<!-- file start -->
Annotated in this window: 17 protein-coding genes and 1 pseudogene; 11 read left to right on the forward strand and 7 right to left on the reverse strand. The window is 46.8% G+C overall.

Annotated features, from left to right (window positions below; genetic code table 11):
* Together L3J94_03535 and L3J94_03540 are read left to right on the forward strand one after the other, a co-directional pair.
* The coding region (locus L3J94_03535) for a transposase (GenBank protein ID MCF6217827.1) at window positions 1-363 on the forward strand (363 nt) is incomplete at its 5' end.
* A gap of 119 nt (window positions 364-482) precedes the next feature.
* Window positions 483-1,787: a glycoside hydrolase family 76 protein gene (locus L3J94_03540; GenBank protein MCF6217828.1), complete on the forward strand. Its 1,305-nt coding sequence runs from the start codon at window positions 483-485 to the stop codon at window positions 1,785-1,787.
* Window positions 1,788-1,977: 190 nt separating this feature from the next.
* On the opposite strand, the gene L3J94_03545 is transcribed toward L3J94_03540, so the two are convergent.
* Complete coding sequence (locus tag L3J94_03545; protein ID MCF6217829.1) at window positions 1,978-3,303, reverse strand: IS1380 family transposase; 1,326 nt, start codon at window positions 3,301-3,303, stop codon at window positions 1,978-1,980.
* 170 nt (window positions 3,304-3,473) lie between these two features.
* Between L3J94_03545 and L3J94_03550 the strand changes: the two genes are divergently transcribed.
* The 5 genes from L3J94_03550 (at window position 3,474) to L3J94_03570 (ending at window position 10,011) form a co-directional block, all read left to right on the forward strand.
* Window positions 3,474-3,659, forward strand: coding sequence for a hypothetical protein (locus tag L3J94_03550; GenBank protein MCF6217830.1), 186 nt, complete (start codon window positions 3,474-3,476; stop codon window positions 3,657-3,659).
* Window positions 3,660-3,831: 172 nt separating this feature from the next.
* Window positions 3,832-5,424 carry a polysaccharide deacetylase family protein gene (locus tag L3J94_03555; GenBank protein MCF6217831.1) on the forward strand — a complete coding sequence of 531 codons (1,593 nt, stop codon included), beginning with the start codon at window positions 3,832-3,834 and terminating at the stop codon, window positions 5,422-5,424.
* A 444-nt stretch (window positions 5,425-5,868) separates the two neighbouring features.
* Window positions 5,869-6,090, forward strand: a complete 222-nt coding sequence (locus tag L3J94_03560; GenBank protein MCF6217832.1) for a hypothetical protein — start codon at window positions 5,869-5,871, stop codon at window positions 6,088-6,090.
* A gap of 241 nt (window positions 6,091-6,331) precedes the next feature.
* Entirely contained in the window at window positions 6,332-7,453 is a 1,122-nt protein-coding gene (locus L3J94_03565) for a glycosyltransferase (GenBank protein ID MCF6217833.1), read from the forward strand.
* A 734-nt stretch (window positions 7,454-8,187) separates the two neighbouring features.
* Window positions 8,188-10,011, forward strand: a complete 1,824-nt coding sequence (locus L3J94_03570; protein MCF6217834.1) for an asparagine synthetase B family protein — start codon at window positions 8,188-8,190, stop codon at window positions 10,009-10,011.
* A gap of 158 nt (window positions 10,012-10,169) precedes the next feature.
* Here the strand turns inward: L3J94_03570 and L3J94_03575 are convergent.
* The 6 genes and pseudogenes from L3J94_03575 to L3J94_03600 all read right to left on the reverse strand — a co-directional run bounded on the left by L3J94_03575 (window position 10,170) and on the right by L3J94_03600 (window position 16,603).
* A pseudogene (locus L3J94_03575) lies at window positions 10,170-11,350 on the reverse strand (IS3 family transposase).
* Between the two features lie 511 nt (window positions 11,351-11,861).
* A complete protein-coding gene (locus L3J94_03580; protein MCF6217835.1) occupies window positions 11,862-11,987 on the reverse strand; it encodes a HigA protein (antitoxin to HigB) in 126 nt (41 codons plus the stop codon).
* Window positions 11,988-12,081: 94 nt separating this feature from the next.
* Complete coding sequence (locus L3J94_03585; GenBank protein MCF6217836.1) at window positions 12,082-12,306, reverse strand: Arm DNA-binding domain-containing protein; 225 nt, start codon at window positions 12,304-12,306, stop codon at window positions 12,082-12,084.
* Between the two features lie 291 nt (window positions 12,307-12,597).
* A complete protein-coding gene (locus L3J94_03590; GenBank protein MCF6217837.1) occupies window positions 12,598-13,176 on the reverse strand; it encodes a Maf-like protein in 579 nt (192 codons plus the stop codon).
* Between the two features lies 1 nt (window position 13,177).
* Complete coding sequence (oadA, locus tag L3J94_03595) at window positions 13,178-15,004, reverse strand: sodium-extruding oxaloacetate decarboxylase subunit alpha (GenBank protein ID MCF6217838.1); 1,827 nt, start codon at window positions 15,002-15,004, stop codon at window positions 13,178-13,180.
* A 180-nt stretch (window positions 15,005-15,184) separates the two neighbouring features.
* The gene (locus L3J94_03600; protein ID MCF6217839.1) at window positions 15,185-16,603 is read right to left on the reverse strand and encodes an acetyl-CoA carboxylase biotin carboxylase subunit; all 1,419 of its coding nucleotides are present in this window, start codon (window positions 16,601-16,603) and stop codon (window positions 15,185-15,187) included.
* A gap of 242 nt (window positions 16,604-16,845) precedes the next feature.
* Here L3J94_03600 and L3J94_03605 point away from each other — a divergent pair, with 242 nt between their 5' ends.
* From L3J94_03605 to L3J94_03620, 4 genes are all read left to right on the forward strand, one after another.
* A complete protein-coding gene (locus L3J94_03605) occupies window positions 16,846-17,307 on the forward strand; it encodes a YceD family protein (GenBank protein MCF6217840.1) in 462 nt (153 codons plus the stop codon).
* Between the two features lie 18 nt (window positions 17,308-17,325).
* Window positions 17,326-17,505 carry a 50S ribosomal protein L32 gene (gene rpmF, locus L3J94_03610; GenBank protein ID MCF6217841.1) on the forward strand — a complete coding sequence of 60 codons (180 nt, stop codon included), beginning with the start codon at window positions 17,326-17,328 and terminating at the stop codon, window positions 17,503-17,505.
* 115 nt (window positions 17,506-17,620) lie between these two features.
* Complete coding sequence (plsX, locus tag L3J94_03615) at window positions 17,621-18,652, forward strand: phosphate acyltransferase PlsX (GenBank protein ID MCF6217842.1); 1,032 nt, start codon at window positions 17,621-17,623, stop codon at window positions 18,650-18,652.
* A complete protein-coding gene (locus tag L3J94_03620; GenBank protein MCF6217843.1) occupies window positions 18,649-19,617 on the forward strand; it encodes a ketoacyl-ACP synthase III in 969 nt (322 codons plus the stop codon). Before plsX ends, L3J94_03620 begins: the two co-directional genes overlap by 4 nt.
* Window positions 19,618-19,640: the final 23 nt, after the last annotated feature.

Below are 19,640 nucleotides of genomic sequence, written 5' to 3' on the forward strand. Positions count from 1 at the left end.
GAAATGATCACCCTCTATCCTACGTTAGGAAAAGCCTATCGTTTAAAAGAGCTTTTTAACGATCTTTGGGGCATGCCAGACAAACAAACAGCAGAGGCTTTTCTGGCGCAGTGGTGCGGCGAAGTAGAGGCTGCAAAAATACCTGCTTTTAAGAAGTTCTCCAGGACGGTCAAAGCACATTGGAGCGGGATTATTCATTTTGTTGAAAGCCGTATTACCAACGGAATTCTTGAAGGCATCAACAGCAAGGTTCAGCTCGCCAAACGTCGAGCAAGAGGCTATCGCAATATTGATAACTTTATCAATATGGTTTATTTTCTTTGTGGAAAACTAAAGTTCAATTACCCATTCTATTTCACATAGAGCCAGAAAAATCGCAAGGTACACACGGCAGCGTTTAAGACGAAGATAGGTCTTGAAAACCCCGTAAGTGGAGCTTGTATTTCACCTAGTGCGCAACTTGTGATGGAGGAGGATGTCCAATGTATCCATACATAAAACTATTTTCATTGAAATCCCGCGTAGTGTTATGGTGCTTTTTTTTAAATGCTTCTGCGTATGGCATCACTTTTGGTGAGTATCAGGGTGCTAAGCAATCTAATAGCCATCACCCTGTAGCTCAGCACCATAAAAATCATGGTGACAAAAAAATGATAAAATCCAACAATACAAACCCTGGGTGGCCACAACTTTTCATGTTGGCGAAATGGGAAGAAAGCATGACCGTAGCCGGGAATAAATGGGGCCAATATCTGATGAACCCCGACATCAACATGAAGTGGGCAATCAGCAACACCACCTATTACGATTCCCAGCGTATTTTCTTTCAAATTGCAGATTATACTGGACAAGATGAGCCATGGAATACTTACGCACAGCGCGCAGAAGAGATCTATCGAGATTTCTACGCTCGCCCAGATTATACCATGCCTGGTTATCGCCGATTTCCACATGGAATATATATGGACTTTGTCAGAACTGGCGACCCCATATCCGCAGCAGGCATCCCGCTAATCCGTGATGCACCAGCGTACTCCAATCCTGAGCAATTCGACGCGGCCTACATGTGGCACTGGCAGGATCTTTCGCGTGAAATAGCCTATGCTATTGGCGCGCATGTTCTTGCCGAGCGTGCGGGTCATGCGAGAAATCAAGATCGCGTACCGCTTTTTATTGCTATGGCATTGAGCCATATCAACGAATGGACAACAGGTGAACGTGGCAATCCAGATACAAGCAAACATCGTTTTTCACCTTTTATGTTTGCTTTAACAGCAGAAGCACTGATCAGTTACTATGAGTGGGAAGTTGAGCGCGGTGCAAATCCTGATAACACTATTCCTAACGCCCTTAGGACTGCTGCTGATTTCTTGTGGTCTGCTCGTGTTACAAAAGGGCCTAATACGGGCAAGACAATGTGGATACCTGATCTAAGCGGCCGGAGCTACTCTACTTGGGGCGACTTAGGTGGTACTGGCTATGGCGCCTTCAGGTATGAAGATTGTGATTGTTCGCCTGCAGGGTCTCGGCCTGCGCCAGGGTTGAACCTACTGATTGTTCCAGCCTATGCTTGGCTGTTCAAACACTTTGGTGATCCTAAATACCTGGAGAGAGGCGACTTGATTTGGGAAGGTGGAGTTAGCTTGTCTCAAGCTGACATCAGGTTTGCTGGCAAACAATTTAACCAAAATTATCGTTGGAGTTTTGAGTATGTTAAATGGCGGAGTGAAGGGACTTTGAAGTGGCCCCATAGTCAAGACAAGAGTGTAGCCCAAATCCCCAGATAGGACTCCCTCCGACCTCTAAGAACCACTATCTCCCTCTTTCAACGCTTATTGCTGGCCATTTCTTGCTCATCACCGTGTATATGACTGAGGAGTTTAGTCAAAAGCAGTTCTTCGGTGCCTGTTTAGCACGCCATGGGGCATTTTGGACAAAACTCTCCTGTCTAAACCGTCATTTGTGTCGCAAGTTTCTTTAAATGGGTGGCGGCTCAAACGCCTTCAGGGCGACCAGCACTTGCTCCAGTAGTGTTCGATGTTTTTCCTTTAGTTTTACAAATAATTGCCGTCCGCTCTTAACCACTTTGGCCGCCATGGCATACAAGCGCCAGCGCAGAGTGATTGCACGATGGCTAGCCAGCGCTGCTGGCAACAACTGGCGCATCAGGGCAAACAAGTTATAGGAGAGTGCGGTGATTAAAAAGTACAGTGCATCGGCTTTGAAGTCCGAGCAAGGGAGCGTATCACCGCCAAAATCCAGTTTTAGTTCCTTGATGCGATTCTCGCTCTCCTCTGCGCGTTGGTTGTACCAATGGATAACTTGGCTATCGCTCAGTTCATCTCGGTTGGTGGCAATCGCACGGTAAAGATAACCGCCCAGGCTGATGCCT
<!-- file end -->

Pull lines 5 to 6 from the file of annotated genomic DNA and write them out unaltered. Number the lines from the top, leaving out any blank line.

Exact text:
* A gap of 119 nt (window positions 364-482) precedes the next feature.
* Window positions 483-1,787: a glycoside hydrolase family 76 protein gene (locus L3J94_03540; GenBank protein MCF6217828.1), complete on the forward strand. Its 1,305-nt coding sequence runs from the start codon at window positions 483-485 to the stop codon at window positions 1,785-1,787.